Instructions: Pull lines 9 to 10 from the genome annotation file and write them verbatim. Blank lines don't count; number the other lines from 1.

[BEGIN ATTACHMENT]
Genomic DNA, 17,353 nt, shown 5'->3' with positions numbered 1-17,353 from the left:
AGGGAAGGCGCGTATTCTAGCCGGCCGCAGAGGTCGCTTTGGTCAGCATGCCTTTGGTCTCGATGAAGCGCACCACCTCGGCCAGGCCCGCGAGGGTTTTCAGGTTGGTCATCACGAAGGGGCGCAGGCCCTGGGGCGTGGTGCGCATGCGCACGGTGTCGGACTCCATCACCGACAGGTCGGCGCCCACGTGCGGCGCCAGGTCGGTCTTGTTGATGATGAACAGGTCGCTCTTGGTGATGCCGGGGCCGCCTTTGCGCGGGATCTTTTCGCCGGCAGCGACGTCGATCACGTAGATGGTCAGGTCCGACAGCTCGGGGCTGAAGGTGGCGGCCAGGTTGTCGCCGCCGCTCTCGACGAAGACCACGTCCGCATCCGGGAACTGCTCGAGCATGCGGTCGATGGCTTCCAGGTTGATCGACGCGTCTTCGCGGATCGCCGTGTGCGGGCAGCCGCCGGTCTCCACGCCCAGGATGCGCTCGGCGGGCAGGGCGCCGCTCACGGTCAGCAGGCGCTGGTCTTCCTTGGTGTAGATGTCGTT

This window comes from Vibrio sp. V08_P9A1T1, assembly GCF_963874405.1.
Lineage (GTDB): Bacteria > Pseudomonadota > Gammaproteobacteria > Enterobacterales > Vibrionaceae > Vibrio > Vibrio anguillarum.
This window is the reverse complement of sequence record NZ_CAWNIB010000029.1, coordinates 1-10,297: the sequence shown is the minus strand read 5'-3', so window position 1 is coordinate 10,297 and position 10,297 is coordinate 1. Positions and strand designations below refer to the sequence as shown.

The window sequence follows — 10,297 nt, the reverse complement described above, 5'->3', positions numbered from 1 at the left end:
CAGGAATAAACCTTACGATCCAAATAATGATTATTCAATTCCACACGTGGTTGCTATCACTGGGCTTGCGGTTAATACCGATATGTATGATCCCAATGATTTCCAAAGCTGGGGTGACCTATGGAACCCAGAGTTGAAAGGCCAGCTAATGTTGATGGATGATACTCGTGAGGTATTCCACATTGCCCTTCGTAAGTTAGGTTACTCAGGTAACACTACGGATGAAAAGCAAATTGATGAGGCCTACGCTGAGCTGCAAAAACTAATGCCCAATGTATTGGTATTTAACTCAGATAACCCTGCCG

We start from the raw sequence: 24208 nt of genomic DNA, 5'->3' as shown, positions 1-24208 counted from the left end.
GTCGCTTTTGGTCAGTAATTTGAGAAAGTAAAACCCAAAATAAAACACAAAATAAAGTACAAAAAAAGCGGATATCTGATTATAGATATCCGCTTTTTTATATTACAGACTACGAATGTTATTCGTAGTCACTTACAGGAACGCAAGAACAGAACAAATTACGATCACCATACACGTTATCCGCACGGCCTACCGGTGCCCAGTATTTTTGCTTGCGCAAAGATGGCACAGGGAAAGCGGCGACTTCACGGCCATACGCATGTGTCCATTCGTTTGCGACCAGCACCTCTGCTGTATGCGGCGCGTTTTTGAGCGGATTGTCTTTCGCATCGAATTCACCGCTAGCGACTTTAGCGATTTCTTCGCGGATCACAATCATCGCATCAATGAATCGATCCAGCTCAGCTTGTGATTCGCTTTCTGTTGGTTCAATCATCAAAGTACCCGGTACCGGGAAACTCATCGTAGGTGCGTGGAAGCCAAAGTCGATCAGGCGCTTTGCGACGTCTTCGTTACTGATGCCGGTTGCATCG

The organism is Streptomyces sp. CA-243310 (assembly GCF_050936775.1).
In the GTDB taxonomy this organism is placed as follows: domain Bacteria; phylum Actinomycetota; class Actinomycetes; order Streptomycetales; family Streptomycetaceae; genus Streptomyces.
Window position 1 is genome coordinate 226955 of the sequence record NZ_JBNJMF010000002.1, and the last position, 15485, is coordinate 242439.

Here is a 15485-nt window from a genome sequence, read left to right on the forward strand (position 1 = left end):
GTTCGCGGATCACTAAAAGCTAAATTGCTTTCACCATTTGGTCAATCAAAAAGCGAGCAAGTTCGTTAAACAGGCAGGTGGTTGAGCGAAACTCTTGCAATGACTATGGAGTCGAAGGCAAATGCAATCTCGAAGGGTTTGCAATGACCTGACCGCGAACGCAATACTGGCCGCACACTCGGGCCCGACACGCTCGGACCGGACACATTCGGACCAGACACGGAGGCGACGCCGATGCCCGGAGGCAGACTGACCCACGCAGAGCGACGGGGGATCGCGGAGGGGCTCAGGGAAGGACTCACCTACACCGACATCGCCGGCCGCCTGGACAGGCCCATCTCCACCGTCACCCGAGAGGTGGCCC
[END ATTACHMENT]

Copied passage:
GTCGCTTTTGGTCAGTAATTTGAGAAAGTAAAACCCAAAATAAAACACAAAATAAAGTACAAAAAAAGCGGATATCTGATTATAGATATCCGCTTTTTTATATTACAGACTACGAATGTTATTCGTAGTCACTTACAGGAACGCAAGAACAGAACAAATTACGATCACCATACACGTTATCCGCACGGCCTACCGGTGCCCAGTATTTTTGCTTGCGCAAAGATGGCACAGGGAAAGCGGCGACTTCACGGCCATACGCATGTGTCCATTCGTTTGCGACCAGCACCTCTGCTGTATGCGGCGCGTTTTTGAGCGGATTGTCTTTCGCATCGAATTCACCGCTAGCGACTTTAGCGATTTCTTCGCGGATCACAATCATCGCATCAATGAATCGATCCAGCTCAGCTTGTGATTCGCTTTCTGTTGGTTCAATCATCAAAGTACCCGGTACCGGGAAACTCATCGTAGGTGCGTGGAAGCCAAAGTCGATCAGGCGCTTTGCGACGTCTTCGTTACTGATGCCGGTTGCATCG

The organism is Streptomyces sp. CA-243310 (assembly GCF_050936775.1).